Heart failure is a condition wherein the heart gets weakened by disease that it can no longer pump blood effectively. Most often, patients with heart failure have other chronic diseases that include atherosclerosis, arrhythmia, kidney failure, and diabetes.
According to a recent research study, more than half a million Medicare recipients in US older than 65 are hospitalized for heart failure every year. Of these patients, 23% are back at the hospital within 30 days of initial discharge. This rate of rehospitalization is much higher than what is normally observed in other developed countries. It is not clear how this figure compares with rate of hospitalizations among Americans with health insurance coverage.
According to lead author Dr. Joseph S. Ross of Mount Sinai School of Medicine in New York.
“I was hoping for improvement and was disappointed to find that was not the case. Despite the increased focus on the need to reduce readmissions, about a quarter of patients are back into the hospital within 30 days.”
The results of the study indicate a great need for improving health care.
So what are the possible reasons behind this high rate of hospitalization?
- According to the report, the current fee system in the US pays doctors for treating and hospitalizing patients but not for preventive strategies and measures.
- There is a lack of communications between doctors in the hospital and the primary care physicians who help patients manage chronic diseases.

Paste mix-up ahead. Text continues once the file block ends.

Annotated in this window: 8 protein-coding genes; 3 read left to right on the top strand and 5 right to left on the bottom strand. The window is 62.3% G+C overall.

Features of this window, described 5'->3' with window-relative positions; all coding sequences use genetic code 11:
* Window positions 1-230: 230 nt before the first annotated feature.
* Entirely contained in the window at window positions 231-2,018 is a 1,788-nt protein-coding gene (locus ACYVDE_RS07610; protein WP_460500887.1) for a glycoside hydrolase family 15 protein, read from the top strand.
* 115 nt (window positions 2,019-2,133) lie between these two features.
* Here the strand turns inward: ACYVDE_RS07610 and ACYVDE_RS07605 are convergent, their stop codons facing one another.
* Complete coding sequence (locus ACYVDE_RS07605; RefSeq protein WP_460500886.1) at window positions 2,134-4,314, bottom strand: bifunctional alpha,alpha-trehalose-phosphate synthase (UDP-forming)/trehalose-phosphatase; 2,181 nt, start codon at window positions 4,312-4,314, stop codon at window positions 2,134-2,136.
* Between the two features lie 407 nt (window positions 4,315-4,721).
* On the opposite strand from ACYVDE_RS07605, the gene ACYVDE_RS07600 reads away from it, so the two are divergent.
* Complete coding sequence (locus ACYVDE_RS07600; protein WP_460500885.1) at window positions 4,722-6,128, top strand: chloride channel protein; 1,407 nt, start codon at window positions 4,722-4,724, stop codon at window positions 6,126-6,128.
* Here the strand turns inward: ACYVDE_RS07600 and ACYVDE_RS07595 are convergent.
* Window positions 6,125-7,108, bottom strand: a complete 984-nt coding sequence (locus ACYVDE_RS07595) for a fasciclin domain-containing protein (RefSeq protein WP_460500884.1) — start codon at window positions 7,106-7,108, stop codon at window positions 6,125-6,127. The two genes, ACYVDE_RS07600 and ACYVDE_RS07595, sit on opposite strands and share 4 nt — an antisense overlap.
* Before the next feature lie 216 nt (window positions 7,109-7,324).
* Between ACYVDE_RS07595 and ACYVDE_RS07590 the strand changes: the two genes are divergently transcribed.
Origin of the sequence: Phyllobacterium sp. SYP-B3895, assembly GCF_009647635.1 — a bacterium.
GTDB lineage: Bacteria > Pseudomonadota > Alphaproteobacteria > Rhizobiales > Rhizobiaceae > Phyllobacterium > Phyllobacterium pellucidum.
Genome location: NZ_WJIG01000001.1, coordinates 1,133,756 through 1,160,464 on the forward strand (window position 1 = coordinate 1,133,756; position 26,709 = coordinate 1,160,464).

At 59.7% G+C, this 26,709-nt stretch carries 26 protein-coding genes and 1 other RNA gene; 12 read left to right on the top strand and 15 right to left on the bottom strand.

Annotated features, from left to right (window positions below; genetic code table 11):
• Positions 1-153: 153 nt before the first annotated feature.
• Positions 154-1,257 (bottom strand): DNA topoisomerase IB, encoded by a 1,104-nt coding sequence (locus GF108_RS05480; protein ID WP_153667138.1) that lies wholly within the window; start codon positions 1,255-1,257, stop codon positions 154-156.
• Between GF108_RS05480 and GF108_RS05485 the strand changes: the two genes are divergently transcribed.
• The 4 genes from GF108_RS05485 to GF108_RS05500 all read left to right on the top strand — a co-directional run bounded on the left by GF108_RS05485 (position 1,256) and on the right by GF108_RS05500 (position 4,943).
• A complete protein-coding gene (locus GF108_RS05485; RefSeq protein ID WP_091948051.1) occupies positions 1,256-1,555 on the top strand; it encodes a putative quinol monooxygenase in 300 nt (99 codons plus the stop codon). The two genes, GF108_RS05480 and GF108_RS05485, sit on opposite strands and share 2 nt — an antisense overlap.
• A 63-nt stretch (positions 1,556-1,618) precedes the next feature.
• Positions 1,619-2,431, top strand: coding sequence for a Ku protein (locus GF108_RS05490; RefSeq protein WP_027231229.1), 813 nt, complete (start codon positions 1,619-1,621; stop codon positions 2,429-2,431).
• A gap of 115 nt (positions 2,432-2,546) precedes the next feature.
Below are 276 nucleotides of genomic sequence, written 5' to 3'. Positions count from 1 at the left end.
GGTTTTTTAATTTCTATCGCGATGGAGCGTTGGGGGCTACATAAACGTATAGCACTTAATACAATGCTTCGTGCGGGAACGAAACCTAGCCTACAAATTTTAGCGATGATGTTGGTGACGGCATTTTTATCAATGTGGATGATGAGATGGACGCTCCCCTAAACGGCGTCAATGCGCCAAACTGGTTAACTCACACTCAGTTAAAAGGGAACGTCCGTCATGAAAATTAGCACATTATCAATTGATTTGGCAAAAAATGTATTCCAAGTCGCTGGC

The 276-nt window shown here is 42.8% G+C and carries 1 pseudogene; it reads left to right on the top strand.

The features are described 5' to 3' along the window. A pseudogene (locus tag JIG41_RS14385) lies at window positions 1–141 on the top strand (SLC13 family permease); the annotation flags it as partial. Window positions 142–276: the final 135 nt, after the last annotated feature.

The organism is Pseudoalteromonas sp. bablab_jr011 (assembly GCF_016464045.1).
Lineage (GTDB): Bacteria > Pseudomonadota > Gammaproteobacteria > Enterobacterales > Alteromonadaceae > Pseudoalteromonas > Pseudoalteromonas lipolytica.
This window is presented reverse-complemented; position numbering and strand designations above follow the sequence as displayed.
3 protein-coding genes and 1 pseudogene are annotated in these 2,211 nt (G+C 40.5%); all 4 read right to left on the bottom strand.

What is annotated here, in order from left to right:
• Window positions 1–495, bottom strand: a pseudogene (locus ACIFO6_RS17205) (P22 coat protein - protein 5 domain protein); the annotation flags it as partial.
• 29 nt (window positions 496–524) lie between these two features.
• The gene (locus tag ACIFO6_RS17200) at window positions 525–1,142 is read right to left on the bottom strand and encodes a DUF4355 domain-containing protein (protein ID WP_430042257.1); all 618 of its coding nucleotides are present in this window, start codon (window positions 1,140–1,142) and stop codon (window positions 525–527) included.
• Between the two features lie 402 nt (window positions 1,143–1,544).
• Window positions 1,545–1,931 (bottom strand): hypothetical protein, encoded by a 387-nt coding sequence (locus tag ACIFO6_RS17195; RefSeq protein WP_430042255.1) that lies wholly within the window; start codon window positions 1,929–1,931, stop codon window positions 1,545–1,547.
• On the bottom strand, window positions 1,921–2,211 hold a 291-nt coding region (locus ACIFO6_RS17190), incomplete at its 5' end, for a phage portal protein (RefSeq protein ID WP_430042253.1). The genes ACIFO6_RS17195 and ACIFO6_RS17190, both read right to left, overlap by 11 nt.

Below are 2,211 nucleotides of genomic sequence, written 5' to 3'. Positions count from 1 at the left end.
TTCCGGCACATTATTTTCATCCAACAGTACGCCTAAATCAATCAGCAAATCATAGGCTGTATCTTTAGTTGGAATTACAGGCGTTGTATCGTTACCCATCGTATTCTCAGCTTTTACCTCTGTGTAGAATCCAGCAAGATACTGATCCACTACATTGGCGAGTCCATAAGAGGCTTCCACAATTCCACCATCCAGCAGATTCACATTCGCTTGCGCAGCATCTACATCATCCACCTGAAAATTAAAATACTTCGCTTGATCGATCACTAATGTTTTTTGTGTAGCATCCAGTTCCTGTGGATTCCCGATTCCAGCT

The more specific reasons, however, need to be identified in future studies.
The recommended course of action for hospitals before discharging heart failure patients is that patients should receive written information about the following:
- Eating a proper diet;
- Engaging in appropriate physical activity;
- Taking medicines correctly;
- Monitoring their weight; and
- Knowing what to do if their symptoms worsen.
Previous studies however, have shown that this line of communication between hospitals and primary care clinicians do not work effectively. Efforts are being made to step up with electronic health records which hopefully can overcome this problem.
Dr. Ross continues
“Coming back and forth into the hospital isn’t good for patients, and it isn’t good for the healthcare system. This is a tremendous challenge… Patients should use this information to vet hospitals, to look at the quality of care delivered there and ask questions about the care they receive. Hospitals should consider the rehospitalization rate a grade which, from these findings, needs improvement.”
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